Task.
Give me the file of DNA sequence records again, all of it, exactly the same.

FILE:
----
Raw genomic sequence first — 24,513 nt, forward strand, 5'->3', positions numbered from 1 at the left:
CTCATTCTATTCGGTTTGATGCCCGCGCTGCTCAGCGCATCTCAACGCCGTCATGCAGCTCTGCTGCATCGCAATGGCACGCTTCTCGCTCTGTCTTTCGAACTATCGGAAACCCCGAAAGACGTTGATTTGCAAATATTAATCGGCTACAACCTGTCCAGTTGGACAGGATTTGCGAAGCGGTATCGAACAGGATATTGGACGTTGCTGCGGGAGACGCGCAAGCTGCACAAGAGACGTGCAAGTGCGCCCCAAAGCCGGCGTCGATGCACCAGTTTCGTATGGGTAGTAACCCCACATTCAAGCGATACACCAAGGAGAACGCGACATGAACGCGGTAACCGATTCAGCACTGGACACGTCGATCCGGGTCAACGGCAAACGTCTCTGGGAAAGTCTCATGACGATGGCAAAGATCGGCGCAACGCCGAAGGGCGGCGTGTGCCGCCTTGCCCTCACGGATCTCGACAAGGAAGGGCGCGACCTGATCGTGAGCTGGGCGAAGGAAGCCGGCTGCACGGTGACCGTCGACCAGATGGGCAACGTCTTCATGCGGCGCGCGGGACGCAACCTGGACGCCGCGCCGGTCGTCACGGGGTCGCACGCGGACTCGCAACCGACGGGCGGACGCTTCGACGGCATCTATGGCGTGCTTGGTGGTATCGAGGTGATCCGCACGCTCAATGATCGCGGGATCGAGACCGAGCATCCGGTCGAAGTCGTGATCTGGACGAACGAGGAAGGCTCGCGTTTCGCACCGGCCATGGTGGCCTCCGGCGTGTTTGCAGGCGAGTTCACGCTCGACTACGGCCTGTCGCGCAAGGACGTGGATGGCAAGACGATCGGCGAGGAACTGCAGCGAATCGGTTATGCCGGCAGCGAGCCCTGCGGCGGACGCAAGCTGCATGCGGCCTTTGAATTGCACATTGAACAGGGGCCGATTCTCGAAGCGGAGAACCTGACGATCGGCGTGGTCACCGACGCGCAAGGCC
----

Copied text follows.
Raw genomic sequence first — 24,513 nt, forward strand, 5'->3', positions numbered from 1 at the left:
CTCATTCTATTCGGTTTGATGCCCGCGCTGCTCAGCGCATCTCAACGCCGTCATGCAGCTCTGCTGCATCGCAATGGCACGCTTCTCGCTCTGTCTTTCGAACTATCGGAAACCCCGAAAGACGTTGATTTGCAAATATTAATCGGCTACAACCTGTCCAGTTGGACAGGATTTGCGAAGCGGTATCGAACAGGATATTGGACGTTGCTGCGGGAGACGCGCAAGCTGCACAAGAGACGTGCAAGTGCGCCCCAAAGCCGGCGTCGATGCACCAGTTTCGTATGGGTAGTAACCCCACATTCAAGCGATACACCAAGGAGAACGCGACATGAACGCGGTAACCGATTCAGCACTGGACACGTCGATCCGGGTCAACGGCAAACGTCTCTGGGAAAGTCTCATGACGATGGCAAAGATCGGCGCAACGCCGAAGGGCGGCGTGTGCCGCCTTGCCCTCACGGATCTCGACAAGGAAGGGCGCGACCTGATCGTGAGCTGGGCGAAGGAAGCCGGCTGCACGGTGACCGTCGACCAGATGGGCAACGTCTTCATGCGGCGCGCGGGACGCAACCTGGACGCCGCGCCGGTCGTCACGGGGTCGCACGCGGACTCGCAACCGACGGGCGGACGCTTCGACGGCATCTATGGCGTGCTTGGTGGTATCGAGGTGATCCGCACGCTCAATGATCGCGGGATCGAGACCGAGCATCCGGTCGAAGTCGTGATCTGGACGAACGAGGAAGGCTCGCGTTTCGCACCGGCCATGGTGGCCTCCGGCGTGTTTGCAGGCGAGTTCACGCTCGACTACGGCCTGTCGCGCAAGGACGTGGATGGCAAGACGATCGGCGAGGAACTGCAGCGAATCGGTTATGCCGGCAGCGAGCCCTGCGGCGGACGCAAGCTGCATGCGGCCTTTGAATTGCACATTGAACAGGGGCCGATTCTCGAAGCGGAGAACCTGACGATCGGCGTGGTCACCGACGCGCAAGGCC